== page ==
Self-identified ethnicity combinations
All regression models with health and experience of racial discrimination as outcomes were also undertaken with self-identified ethnicity (reported both European and Māori ethnicity, versus reported Māori ethnicity but not European) included in addition to socially-assigned ethnicity to test whether health and racial discrimination outcomes were associated with self-identified ethnicity above and beyond the association seen with socially-assigned ethnicity.
Self-identified ethnicity was not related to outcomes after accounting for socially-assigned ethnicity and so was not included in the final models (data not shown). Examination of point estimates for the socially-assigned ethnicity variable in these models indicated that the inclusion of the different Māori self-identified categories did not affect the relationship between socially-assigned ethnicity and the outcome variables of interest.
Interaction terms between the new self-identified ethnicity and the socially assigned ethnicity (coded as per the main analysis) were also examined: these interaction terms were not significant for the health outcomes (suggesting that the impact of socially assigned ethnicity does not depend on self-identified ethnicity; interaction term likelihood ratio test p-values = 0.681 and 0.512, for SF-36 and K-10 outcomes respectively). For the racial discrimination outcome, this interaction was significant (LR test p-value = 0.002,) and this relationship is described more fully in the Results section.
Cross tabulation of self-identified and socially-assigned ethnicity combinations among people who self-identify as Māori
Socially-assigned ethnicity n (% within self-identified ethnicity row)
M (n = 1660)
M, E (n = 1351)
M, P (n = 58)
M, P, E (n = 49)
M, O (n = 42)
Agreement between self-identified and socially-assigned ethnic groups was varied. The two most common self-identified ethnicity combinations among the study group were Māori-only (n = 1660) and Māori/European (n = 1351). Among participants who self-identified as Māori-only, 80% reported their socially-assigned ethnicity as Māori-only, while 7% reported being socially-assigned as European-only and 4% as both. Among those who self-identified as both Māori and European, 32% were socially-assigned as Māori-only, 47% as European-only and 15% as both Māori and European.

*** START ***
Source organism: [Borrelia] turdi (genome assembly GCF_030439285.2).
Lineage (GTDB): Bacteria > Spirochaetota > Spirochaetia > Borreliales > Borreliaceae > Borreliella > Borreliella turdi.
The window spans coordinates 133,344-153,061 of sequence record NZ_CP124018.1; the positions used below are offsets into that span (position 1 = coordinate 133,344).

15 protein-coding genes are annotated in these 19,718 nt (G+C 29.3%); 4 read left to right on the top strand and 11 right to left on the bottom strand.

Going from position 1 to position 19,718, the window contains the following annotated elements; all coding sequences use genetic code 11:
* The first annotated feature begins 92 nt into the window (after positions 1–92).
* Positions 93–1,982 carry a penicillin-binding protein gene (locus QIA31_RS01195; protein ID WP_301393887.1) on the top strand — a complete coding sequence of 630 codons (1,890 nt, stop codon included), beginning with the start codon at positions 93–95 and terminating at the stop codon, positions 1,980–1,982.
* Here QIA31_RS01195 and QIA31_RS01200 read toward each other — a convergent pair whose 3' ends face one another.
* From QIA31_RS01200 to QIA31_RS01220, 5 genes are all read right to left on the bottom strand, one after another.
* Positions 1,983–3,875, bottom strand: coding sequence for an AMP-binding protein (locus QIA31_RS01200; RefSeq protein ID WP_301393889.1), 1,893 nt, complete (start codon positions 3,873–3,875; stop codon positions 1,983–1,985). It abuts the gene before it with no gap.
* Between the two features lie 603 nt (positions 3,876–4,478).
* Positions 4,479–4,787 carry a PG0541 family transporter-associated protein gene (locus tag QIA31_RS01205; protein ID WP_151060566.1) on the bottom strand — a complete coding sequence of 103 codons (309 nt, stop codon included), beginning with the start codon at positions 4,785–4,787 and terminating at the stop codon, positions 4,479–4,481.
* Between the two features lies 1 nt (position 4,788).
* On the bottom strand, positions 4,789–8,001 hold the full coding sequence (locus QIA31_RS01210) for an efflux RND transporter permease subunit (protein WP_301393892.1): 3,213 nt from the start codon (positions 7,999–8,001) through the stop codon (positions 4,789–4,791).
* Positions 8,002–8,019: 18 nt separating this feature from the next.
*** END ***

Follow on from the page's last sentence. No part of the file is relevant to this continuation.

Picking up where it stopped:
Distribution of demographic variables by socially-assigned ethnicity combinations among people who self-identify as Māori
European-only n = 771
Any Māori or other non-European ethnicities* n = 2389
Unweighted frequency (weighted %)
Unweighted frequency (weighted %)
Area deprivation (NZDep06)
Decile 1 (least deprived)
Decile 10 (most deprived)
Individual deprivation (NZiDep)
Level 1 (least deprived)
Level 5 (most deprived)
Distribution of key variables by socially-assigned ethnicity combinations among people who self-identify as Māori
Any Māori or other non-European ethnicities*
weighted % (95% CI)
weighted % (95% CI)
Racial discrimination (reported individual experience)
Verbal assault (ever)
147, 18.2% (14.5, 21.8)
578, 23.7% (21.5, 25.9)
Physical assault (ever)
27, 3.4% (1.6, 5.2)
152, 6.1% (4.9, 7.3)
Discrimination in health (ever)
29, 3.4% (1.8, 4.9)
147, 5.6% (4.5, 6.6)
Discrimination in work (ever)
19, 1.9% (0.8, 3.1)
169, 6.6% (5.4, 7.8)
Discrimination in housing (ever)
22, 2.2% (1.0, 3.3)
235, 8.1% (6.9, 9.4)
594, 78.2% (74, 82.4)
1583, 67.7% (65.3, 70.1)
123, 16.3% (12.8, 19.8)
474, 20.0% (18.1, 22.0)
Two or more
50, 5.5% (3.4, 7.6)
319, 12.2% (10.7, 13.8)
Excellent self-rated health
113, 12.9% (9.9, 16.0)
305, 13.9% (12.0, 15.8)
Very good self-rated health
310, 44.4% (39.5, 49.3)
861, 35.4% (32.9, 37.8)
Good self-rated health
265, 32.6% (27.9, 37.2)
857, 35.9% (33.5, 38.3)
Fair self-rated health
63, 7.4% (5.2, 9.6)
295, 12.2% (10.6, 13.8)
Poor self-rated health
20, 2.7% (1.2, 4.2)
71, 2.7% (1.9, 3.4)
Kessler Psychological Distress Scale (K10)
Mean (95% CI)
4.12 (3.66, 4.58)
4.77 (4.47, 5.06)
Median (Interquartile range)
2.1 (0.2, 5.0)
2.2 (0.2, 6.2)
Odds ratios from logistic regression models for reported individual experience of racial discrimination (ever)
Socially-assigned ethnicity, OR for experience of racism (95% CI)
Adjusted estimate source
Any Māori or other non-European ethnicities*
0.59 (0.45, 0.76)
Adjusted models (sequential)
+ age, sex
0.59 (0.45, 0.77)